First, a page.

Prime Minister Theresa May has apparently refused to confirm or deny whether she could give UKIP’s Nigel Farage a peerage, which would allow him to serve in the Cabinet and potentially become a go-between with US President-elect Donald Trump.
Asked at Prime Minister’s Questions whether there had been “any official conversations at any level” on whether to make the interim UKIP leader part of the House of Lords, May said: “All I can say is… that such matters are normally never discussed in public.”
A peerage would bring Farage into Parliament – which he has consistently failed to be elected to – meaning he could serve in government, according to the Independent.
After PMQs May’s spokesperson said she had simply been making a “point about process” which dictates that future peerages are not discussed.
Ooh May just set the hare running. Asked about @Nigel_Farage poss getting peerage, says such discussions normally never done “in public”
— Paul Waugh (@paulwaugh) 16 November 2016
Farage, who stepped down as leader of Euroskeptic UKIP after the EU referendum result, was the first high-profile British politician to meet with Trump following the election. He has said his “good connections” with Trump put him in a prime position to strengthen US-UK relations.
Downing Street on Monday dismissed Farage’s offer to build a relationship with the Trump camp. May’s official spokesperson claimed Trump has already said he wants a Reagan-Thatcher style relationship with the PM, adding: “I don’t remember there being a third person in that relationship.”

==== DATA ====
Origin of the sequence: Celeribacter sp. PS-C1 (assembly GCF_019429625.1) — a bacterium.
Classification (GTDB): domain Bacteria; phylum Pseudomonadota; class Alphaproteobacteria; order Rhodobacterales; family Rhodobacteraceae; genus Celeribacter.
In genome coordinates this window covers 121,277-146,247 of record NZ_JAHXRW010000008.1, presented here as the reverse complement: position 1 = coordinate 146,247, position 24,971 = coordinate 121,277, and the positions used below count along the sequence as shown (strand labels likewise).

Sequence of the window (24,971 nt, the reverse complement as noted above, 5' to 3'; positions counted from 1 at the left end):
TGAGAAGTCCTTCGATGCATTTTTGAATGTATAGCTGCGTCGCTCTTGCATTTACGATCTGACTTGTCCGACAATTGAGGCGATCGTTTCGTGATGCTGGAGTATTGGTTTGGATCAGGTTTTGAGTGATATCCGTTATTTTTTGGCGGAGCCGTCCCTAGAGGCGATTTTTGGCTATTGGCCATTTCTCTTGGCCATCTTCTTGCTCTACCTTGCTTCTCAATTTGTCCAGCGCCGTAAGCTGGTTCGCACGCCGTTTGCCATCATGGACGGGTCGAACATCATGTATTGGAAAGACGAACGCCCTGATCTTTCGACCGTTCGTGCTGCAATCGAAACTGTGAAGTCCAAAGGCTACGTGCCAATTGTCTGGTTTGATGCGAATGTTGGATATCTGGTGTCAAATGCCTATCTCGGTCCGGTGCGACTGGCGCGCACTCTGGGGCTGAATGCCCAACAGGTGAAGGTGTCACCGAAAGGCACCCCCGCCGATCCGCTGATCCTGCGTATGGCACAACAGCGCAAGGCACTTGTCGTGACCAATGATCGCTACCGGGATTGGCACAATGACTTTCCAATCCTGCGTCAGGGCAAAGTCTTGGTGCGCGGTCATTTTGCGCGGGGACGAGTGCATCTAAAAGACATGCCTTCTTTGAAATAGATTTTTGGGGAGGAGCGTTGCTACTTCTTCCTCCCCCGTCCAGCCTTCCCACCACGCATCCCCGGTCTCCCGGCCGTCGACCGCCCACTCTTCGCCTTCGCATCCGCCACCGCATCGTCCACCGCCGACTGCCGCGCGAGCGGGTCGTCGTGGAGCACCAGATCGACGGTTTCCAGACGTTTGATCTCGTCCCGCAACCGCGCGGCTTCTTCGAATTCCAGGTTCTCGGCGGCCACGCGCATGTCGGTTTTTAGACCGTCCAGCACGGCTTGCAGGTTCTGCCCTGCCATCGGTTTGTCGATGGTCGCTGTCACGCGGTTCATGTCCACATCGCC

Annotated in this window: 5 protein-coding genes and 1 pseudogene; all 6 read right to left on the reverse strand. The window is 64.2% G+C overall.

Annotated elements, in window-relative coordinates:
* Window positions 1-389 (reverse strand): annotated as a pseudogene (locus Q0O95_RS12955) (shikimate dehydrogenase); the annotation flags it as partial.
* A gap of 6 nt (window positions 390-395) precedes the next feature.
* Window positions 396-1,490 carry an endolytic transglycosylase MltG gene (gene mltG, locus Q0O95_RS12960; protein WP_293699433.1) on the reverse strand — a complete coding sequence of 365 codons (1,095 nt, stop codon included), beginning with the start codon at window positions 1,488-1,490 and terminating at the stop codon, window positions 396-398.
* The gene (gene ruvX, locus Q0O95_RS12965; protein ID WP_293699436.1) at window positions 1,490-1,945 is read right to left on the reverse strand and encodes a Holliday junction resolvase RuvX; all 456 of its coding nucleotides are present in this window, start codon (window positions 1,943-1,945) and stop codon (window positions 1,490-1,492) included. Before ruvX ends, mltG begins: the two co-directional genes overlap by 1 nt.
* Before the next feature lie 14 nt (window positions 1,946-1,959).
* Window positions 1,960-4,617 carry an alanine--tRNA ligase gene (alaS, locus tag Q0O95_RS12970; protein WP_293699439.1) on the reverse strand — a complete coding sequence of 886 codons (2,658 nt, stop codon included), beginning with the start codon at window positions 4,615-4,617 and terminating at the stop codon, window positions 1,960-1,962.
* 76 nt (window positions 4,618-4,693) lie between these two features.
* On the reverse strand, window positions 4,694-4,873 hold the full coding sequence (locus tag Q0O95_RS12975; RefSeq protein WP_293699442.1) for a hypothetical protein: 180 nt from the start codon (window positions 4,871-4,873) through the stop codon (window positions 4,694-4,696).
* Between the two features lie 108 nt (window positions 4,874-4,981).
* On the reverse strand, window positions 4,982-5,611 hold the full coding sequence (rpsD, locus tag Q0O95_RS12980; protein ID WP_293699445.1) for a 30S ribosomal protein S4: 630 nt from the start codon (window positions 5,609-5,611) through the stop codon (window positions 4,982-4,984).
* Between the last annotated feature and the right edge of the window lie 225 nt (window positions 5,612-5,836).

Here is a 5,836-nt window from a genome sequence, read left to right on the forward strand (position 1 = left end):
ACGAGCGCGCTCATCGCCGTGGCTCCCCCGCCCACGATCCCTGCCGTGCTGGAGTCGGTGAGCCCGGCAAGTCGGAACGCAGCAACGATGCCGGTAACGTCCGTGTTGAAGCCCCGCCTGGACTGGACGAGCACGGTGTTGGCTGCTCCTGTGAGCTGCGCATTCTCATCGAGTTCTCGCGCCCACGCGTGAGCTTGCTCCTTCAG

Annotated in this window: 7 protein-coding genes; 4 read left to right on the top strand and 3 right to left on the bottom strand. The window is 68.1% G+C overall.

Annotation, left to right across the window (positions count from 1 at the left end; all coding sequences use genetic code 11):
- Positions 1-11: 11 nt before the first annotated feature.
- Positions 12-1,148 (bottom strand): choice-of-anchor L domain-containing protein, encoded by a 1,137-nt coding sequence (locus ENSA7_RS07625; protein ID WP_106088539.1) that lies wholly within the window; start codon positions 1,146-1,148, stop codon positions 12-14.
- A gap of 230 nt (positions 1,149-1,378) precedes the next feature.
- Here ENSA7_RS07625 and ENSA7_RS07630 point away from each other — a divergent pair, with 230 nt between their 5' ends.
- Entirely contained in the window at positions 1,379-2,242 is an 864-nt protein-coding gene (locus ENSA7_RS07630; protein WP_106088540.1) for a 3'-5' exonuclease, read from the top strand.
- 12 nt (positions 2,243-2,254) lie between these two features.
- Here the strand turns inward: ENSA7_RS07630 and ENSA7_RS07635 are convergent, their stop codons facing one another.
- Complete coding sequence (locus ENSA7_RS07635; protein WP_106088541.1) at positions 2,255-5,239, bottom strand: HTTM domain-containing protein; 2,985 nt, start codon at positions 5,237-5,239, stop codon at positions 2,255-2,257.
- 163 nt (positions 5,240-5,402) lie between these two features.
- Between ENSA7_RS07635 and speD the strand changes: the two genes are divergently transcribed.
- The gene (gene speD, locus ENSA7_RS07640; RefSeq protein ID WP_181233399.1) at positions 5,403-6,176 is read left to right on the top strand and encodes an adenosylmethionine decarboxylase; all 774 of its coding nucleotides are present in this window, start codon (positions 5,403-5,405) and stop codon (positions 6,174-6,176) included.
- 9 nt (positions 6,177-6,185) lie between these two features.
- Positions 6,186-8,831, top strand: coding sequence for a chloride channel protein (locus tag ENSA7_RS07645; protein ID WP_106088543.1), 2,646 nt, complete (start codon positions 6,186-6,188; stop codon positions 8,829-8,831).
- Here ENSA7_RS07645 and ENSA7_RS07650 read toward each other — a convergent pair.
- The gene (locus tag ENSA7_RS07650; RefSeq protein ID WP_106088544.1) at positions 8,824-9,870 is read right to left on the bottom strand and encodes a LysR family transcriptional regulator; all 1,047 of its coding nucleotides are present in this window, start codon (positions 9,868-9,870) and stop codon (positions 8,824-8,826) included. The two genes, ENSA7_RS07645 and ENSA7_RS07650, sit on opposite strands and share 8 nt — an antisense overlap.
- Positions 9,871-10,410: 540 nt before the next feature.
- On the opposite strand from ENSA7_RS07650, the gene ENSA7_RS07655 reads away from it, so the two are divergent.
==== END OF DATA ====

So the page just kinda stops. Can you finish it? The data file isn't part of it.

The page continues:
However, Farage, who left the Conservatives in 1992 over then Prime Minister John Major’s pro-European stance, has hinted that if May would not speak to him “informally” about Trump, rejoining the party might be the only way to get his insights across.
When asked by Sky News whether he would defect, he said: “Let’s see what happens.”
“I do have connections with Trump, more particularly with Trump’s team, many of whom I have known for years, and yet the government don’t want in any way to talk to me informally or do anything.”
When asked about a possible merger between UKIP and the Tories, he said: “I don’t see that being on the cards at all.”
Farage also hinted he would join the Tories to hold the party to account over Brexit, saying: “I’m not totally convinced that [the government] is actually going to deliver [on Brexit]. I mean, let’s see what happens. I wish May well as prime minister, I really, genuinely do.”
“My slight concern is that she was home secretary for six years, made a series of big promises and even bigger speeches about immigration numbers, and yet presided over almost record numbers coming to the country, so we’ll have to wait to see what happens.”